Keith logged on to his computer and began the daily work, he soon forgot about Helen and the trip to Zurich because the first results of a new set of tests were in. He had been working with a team at the NASA Kennedy Space Center in Florida and the Fraunhofer Institute in Germany on a new sensor data simulation model. The idea was to look at many different and apparently random particles, radio waves and background radiation effects so that patterns could be distinguished. These patterns could be monitored over time, and could point to developments far out in the universe. Perversely they may also detect life, but none of the researchers wanted to claim that because they knew the PR people would be all over it.
The data was also analysed to look for concentrations of activity on earth. In this way, it was hoped that meteorites and other space debris might be found. While Keith had slept, the power of four of the world’s most powerful supercomputers had crunched hundreds of terabytes of data derived from seven different satellites. In fact, one of the reasons NASA was involved, was that some of the data was from satellites so secret that officially they didn’t exist. All of this computing power was focused in the production of three graphs and a map of the world. He printed the email, and as it was printing looked at the graphs and the map on his computer monitor. There were 17 points of interest highlighted on a map of the world, to his surprise one was near his home in Hartley Wintney.
By typing the grid reference from the NASA data into Google maps he could pinpoint the site to a few meters. It turned out he knew the site well, it was a non-descript area of Hazeley Common near where he had walked Patch that morning. His iPhone had a GPS App, so he stored the map reference. By mid-afternoon he had locked his office and then drove the 45 minutes’ home to walk the dog and have supper with his mother.
As he drove and listened to Tchaikovsky’s masterpiece, the beautiful Swan Theme finale, Keith’s thoughts turned to his father. His father had died when he was a young-boy. He didn’t remember him, but his mother kept a ‘shrine’ to him, his study was still as it was the day he died. His father had been a publisher of scientific books, and his mother said that Keith’s love of science came from reading every volume in his father’s study. Keith father’s scientific passion was game theory and the science of probability. Keith found out later that he had a secret life as a gambler, and would often visit casinos to test his game theories. His mother was tight lipped on the subject, she obviously had not approved of that part of his life. But he knew that his father had some books on local history and of Hazeley Common, he would read up on them to see if there could be any relevance to the site in question.
Keith took Patch for her evening walk up onto Hazeley Common. Keith strode along passing the occasional horse rider, a few other people walking their dogs and some kids on their bikes. It was a breezy evening, cool but not cold. It was good to be out in the fresh air. Patch ran ahead sniffing as she always did. Nose to the ground, trotting in random directions, totally absorbed in her constant quest to find foxes, rabbits, squirrels and pheasants.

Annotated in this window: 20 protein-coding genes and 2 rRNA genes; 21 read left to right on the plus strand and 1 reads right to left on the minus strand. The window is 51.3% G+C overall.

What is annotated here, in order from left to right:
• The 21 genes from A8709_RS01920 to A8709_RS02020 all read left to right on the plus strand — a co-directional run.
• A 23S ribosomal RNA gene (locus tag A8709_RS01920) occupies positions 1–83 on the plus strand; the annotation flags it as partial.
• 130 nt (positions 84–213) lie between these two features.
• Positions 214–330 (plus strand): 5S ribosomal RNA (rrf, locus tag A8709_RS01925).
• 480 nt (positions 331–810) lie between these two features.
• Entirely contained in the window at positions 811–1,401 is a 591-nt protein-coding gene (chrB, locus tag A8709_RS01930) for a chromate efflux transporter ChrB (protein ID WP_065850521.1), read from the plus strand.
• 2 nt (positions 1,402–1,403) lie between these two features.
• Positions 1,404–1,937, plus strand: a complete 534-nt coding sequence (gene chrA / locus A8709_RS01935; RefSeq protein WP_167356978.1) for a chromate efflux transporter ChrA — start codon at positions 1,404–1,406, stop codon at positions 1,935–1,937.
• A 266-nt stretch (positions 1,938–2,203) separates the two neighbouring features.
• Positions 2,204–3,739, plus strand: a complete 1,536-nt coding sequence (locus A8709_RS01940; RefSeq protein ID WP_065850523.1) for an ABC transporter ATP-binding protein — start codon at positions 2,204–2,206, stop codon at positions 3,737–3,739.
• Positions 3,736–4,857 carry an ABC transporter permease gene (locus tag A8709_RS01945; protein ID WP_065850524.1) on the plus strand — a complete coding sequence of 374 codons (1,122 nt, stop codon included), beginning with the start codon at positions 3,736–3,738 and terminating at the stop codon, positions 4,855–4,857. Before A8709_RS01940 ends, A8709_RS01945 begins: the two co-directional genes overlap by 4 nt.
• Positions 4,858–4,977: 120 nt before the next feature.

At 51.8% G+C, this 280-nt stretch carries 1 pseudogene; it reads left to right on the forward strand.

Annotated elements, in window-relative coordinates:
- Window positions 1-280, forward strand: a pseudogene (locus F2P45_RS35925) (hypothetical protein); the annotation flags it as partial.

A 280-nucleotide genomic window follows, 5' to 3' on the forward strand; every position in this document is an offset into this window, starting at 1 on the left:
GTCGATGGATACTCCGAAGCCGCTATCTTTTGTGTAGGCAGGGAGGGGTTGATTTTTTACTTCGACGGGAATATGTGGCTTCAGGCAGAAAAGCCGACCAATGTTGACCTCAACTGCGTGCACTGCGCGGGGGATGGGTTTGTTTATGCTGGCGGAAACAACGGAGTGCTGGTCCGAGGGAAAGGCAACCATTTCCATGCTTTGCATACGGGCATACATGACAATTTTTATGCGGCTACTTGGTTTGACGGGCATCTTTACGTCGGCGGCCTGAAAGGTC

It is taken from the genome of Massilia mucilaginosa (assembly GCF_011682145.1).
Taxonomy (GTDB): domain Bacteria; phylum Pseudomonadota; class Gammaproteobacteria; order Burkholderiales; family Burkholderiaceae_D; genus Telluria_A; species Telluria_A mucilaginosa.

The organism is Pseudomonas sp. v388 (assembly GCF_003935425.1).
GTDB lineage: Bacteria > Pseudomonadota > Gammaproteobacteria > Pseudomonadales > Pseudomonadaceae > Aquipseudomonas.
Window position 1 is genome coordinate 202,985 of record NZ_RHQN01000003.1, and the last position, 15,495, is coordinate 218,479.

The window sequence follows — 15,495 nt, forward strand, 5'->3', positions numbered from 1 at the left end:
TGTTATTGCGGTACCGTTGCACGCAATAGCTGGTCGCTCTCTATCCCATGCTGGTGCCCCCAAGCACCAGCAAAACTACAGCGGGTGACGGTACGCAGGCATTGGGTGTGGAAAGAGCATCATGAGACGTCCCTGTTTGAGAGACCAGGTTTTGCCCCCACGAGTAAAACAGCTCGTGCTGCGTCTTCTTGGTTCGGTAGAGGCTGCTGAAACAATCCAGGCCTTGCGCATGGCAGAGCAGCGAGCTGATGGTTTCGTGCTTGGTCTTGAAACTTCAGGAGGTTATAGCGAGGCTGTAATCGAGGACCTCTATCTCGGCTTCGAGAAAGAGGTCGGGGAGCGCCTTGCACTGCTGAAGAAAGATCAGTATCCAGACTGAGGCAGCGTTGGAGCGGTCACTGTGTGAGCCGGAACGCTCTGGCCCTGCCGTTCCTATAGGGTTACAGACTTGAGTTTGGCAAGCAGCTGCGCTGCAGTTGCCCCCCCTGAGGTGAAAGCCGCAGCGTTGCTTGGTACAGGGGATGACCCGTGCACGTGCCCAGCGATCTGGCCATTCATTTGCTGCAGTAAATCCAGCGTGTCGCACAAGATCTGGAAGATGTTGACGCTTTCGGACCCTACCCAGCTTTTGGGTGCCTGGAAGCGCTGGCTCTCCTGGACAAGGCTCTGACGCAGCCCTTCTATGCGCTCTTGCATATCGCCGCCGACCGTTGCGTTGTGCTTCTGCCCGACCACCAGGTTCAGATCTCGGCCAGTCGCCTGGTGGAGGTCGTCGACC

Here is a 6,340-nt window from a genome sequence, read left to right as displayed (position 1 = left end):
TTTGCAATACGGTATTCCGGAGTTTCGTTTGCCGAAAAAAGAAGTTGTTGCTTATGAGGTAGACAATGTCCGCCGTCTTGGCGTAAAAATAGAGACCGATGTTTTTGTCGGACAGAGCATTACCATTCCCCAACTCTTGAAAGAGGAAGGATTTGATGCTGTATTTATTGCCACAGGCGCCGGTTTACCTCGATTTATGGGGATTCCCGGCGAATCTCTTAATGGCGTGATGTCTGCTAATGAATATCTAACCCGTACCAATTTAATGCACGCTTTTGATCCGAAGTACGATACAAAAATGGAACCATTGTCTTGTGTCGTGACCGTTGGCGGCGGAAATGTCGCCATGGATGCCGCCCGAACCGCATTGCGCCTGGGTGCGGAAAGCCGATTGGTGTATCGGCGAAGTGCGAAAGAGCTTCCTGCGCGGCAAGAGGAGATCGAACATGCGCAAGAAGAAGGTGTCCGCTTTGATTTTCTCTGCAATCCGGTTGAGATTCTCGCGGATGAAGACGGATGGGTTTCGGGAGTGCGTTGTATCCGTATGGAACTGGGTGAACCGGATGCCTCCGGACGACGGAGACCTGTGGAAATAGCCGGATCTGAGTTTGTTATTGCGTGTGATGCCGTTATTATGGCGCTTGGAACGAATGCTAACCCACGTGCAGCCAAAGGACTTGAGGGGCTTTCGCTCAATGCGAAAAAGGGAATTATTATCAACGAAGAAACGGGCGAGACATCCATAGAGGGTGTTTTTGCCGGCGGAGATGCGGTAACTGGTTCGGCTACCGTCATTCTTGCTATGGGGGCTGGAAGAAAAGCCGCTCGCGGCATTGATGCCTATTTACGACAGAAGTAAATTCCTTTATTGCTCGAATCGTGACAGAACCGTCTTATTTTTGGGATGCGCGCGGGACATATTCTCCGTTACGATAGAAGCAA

She squatted on an area of short grass and did her business. Keith took a plastic dog waste bag from his pocket and deftly picked up the waste, then turning the bag back inside out, tied the bag with the plastic handles so the solid was contained inside. He saw one of the plastic rubbish bins with wood surrounds that the local council had placed at regular intervals across the common, and threw the bag in the bin.
He then took out his iPhone and selected the GPS App which showed he was a few hundred meters away from the stored location, it looked as if he was heading towards some old World War II workings. He had once attended a local history society lecture, where he had been told that before D-Day there had been a contingent of Canadian Engineers based in the area. They had built a concrete ramp down a hill to test winches on trucks. At the top was a concrete structure where the trucks were reversed in. The winches were then extended and attached to rail cars loaded with heavy pig iron. The Canadians tested the winches by pulling the rail cars up the concrete ramp. The strange concrete structures still survived 70 years later. He would check these facts later in his father’s history books.
Within a few meters of the workings his phone beeped indicating he was exactly on the spot. He looked around. This was open space owned by the local council, known as common land. There were no buildings, there were a few pine trees, but mainly it was brambles, bracken and gorse. Footpaths stretched into the distance. Ideal for the dog walkers and horse riders. There were no distinguishing features at all on the spot where he stood, or indeed nearby. In fact, as he did a deliberate 360-degree circle, and he saw no distinctive features of modern civilisation. He could hear the distant sound of the M3 motorway and of light aircraft from the adjacent Blackbushe airfield. The darkening sky was still blue and he could see the vapour trails of the high-altitude jets heading to Heathrow.
Disappointed but not surprised that there was nothing here of merit, he placed three stones on top of each other to mark the spot, and walked Patch home for their supper.